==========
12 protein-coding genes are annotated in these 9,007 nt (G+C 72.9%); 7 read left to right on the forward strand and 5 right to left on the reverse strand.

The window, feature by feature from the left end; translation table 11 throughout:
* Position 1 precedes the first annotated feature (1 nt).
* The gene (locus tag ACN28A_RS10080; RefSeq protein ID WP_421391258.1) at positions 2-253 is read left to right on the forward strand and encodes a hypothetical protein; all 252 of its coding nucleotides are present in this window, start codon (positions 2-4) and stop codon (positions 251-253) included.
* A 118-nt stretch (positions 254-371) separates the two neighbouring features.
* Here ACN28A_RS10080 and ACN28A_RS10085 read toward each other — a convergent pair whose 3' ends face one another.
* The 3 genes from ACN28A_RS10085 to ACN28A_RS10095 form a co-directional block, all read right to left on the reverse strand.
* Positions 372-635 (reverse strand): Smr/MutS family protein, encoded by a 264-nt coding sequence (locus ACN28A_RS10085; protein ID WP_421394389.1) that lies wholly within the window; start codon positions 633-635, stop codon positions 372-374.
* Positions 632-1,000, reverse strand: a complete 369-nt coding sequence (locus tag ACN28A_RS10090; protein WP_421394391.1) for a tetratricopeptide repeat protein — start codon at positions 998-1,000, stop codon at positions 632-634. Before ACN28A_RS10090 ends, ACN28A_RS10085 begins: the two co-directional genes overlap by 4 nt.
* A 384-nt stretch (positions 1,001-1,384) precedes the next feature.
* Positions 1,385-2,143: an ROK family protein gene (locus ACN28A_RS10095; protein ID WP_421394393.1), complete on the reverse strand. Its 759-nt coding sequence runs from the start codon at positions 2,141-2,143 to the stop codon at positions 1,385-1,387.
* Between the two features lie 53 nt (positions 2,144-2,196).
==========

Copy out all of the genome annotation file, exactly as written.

12 protein-coding genes are annotated in these 9,007 nt (G+C 72.9%); 7 read left to right on the forward strand and 5 right to left on the reverse strand.

The window, feature by feature from the left end; translation table 11 throughout:
* Position 1 precedes the first annotated feature (1 nt).
* The gene (locus tag ACN28A_RS10080; RefSeq protein ID WP_421391258.1) at positions 2-253 is read left to right on the forward strand and encodes a hypothetical protein; all 252 of its coding nucleotides are present in this window, start codon (positions 2-4) and stop codon (positions 251-253) included.
* A 118-nt stretch (positions 254-371) separates the two neighbouring features.
* Here ACN28A_RS10080 and ACN28A_RS10085 read toward each other — a convergent pair whose 3' ends face one another.
* The 3 genes from ACN28A_RS10085 to ACN28A_RS10095 form a co-directional block, all read right to left on the reverse strand.
* Positions 372-635 (reverse strand): Smr/MutS family protein, encoded by a 264-nt coding sequence (locus ACN28A_RS10085; protein ID WP_421394389.1) that lies wholly within the window; start codon positions 633-635, stop codon positions 372-374.
* Positions 632-1,000, reverse strand: a complete 369-nt coding sequence (locus tag ACN28A_RS10090; protein WP_421394391.1) for a tetratricopeptide repeat protein — start codon at positions 998-1,000, stop codon at positions 632-634. Before ACN28A_RS10090 ends, ACN28A_RS10085 begins: the two co-directional genes overlap by 4 nt.
* A 384-nt stretch (positions 1,001-1,384) precedes the next feature.
* Positions 1,385-2,143: an ROK family protein gene (locus ACN28A_RS10095; protein ID WP_421394393.1), complete on the reverse strand. Its 759-nt coding sequence runs from the start codon at positions 2,141-2,143 to the stop codon at positions 1,385-1,387.
* Between the two features lie 53 nt (positions 2,144-2,196).